On Tue, 11 Nov 2008, Siep K. wrote:
The reason this won’t work is because this variable is not in scope
when the method is run. [To do something similar, i.e., use a variable
inside a “function” when you have declared it outside, you will need
to know about “closures”, but for now just stash that word away for
In which I want it to execute the “text” method, and then, right after
puts “YAY INITIALIZE!”
puts "Yay more text!"
method # or self.method
Which is exactly what I was going to write. Now, you notice that
method just looks like a variable. If you have wotsit = something
(as you can have meaningfully for the accessors ruby creates with
attr_accessor (you’ll find that later))
then ruby will interpret it as a local variable, sometimes. To make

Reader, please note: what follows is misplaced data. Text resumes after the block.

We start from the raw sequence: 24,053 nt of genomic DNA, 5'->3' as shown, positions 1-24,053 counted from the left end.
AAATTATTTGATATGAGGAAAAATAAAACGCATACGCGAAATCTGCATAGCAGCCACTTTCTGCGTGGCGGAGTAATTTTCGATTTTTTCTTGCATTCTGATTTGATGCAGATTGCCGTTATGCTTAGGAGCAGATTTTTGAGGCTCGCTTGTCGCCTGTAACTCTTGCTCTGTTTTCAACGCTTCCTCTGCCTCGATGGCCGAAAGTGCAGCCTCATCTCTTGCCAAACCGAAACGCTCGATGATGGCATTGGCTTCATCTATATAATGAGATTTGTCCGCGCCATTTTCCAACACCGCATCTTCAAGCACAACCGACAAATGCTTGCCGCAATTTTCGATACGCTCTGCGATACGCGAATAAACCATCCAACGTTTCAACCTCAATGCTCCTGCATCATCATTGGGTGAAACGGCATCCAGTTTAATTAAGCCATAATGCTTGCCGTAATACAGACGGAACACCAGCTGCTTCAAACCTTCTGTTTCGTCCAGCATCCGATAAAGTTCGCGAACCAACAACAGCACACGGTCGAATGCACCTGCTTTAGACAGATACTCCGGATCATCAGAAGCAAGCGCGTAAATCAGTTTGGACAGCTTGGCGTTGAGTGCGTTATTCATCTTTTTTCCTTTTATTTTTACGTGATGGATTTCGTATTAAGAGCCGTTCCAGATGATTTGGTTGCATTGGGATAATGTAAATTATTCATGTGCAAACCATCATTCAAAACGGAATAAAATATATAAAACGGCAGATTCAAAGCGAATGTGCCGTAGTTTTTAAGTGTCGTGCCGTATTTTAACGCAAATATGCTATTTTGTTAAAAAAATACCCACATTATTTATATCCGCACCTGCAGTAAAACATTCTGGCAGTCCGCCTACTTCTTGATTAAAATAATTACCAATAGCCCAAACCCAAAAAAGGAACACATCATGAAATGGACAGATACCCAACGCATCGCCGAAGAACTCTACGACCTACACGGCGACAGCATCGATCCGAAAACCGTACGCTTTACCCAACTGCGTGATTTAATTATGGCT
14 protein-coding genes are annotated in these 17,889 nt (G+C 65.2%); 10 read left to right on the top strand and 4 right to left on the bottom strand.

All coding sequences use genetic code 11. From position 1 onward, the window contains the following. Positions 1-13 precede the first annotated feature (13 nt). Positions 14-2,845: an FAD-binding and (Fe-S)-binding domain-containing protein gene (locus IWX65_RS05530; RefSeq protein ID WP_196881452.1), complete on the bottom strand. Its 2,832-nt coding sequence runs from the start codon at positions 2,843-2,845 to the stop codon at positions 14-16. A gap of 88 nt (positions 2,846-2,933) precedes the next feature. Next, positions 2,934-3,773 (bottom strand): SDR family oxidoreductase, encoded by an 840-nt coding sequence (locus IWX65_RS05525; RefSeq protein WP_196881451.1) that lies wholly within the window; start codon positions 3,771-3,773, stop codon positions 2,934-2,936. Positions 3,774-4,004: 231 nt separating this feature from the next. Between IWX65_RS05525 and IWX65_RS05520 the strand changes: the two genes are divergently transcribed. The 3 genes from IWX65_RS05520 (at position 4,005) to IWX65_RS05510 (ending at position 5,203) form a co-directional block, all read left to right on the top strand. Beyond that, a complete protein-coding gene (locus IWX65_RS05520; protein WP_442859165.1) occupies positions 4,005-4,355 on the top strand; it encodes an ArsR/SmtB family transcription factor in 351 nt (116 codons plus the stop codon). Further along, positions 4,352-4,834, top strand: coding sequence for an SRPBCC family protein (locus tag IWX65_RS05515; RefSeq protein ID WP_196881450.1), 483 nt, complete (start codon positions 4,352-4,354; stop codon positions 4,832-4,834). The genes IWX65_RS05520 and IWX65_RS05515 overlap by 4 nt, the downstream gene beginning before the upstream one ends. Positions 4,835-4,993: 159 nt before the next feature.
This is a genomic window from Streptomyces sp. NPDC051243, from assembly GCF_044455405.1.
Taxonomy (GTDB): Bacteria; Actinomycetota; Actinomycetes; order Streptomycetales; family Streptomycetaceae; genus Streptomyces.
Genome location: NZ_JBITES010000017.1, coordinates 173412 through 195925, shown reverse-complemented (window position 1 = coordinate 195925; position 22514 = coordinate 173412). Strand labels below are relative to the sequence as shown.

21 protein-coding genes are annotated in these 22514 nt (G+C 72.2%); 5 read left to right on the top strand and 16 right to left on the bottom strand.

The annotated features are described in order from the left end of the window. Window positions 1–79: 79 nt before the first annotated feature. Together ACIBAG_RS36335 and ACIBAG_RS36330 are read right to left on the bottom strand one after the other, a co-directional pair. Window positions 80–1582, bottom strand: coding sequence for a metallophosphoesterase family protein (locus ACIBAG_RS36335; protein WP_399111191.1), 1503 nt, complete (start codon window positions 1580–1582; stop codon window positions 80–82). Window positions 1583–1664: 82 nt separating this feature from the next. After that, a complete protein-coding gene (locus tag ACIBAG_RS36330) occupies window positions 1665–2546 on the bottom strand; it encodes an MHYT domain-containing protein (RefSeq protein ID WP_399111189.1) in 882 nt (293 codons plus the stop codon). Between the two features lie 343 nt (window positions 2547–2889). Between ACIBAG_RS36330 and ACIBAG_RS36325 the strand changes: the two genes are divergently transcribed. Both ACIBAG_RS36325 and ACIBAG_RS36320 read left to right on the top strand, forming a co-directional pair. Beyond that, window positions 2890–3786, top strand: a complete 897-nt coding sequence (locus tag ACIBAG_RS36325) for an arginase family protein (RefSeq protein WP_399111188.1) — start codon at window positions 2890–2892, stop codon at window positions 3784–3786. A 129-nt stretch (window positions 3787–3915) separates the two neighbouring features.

sure it is a method use the self form, but most of the time you don’t
need to. That’s why I was showing you how self varies as you go through
the code. If this is confusing, don’t worry about it, it will make
This sort of thing has not changed since, oh, about the year 2000?
So you can find the free copy of the first edition of Programming Ruby
online, to get these basics into your head. Some things have changed
since, so a newer edition will help till 1.9.1 comes out, when you’ll
be better off with the latest one, same as the rest of us
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